In 1999, I talked with three Windstar Cruises’ staff members about their dreams and ambitions. Five years later, I caught up with two of those ship staff, Jerry Zape, who put his three kids through university, and Bagus Gunawan. Following is the original story from 1999.
A Few Good Men
Rest assured that work on a ship is hard. Many shipboard personnel work up to 14 hours a day, seven days a week. Some scarcely have time to get off in port so that they can phone home. And with many ships sailing under so-called “flags of convenience” (most being registered in Liberia, Panama and the Bahamas), cruise companies aren’t obligated to pay minimum U.S. wages. Don’t be surprised to learn that your bartender takes home only about $140 per month to cater to your every whim.
Nonetheless, most shipboard workers are doing OK by their country’s standards. For example, annual per capita GDP in the Philippines, the island nation from which many ship-board personnel hail, is about $2,310, compared to $27,607 in the U.S. Plus, workers get room and board. But then there’s the big kick that really makes the job worthwhile: tips, which can easily reach $1,000 a month.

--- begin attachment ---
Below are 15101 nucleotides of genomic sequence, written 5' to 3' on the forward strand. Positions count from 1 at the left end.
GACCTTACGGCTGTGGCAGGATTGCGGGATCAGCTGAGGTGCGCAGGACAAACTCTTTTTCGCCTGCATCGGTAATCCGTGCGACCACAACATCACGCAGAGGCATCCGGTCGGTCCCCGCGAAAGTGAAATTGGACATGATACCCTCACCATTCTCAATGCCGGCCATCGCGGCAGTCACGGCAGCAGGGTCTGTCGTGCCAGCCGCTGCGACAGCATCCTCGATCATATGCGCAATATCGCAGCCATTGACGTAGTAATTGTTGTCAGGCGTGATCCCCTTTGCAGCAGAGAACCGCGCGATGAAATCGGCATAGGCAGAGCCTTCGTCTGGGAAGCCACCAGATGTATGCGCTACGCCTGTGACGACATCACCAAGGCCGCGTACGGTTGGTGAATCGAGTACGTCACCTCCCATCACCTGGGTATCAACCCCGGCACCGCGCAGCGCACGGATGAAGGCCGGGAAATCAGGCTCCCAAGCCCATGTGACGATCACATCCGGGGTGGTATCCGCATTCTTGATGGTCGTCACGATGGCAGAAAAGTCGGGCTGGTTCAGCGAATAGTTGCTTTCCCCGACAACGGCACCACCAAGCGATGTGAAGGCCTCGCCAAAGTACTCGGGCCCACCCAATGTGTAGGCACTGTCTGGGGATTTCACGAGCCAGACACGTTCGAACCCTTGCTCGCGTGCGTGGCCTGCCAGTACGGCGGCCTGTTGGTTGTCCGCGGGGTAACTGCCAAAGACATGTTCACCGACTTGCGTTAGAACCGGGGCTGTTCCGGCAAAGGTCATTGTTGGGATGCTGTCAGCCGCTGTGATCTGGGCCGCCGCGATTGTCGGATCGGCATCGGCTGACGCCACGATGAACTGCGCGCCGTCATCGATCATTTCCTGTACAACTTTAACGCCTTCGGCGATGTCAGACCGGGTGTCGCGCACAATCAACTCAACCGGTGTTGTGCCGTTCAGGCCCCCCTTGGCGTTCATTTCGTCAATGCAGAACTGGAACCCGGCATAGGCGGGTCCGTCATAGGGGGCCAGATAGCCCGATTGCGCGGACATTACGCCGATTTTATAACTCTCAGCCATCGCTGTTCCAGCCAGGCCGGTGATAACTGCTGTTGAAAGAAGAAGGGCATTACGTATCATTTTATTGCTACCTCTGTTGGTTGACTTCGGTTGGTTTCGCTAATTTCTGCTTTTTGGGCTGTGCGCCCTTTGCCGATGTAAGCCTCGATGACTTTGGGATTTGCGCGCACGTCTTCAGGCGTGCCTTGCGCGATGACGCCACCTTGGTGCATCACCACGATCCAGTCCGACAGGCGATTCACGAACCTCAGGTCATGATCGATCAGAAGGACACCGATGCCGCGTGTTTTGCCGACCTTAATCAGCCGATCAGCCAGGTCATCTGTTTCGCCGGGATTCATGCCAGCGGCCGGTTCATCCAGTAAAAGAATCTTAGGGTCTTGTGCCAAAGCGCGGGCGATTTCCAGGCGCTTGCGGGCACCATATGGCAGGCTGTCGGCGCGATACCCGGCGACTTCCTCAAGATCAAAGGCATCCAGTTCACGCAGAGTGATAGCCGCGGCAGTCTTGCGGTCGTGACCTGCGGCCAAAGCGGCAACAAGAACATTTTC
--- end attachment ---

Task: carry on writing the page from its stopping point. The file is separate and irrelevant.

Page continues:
A case in point is Rey, a 33-year-old bartender on Windstar Cruises’ Wind Song. Rey works 11 hours a day on average, seven days a week. Although Windstar has a “No Tipping Required” policy, guests generally do tip bartenders, dining room and cabin stewards a minimum of $25 each at the end of a cruise.
Over the years, Rey has managed to save enough to pay for a three-bedroom house near Manila. Not bad when you consider the cost of his 1,000-square-foot home was $55,000. Rey’s also started a side business, a water bottling plant.
Jerry, another bartender on the Wind Song, also owns a home and a business in the Philippines. When his wife got bored of being a housewife, he says, he bought her a convenience store. Bagus, the dining room assistant manager, plans to return to Bali one day to start his own restaurant and bed & breakfast.
While these and other sailors may be making a huge sacrifice, often staying away from home for up to a year at a time, most seem to think it’s worthwhile. As one told me, “I couldn’t do this well back home.”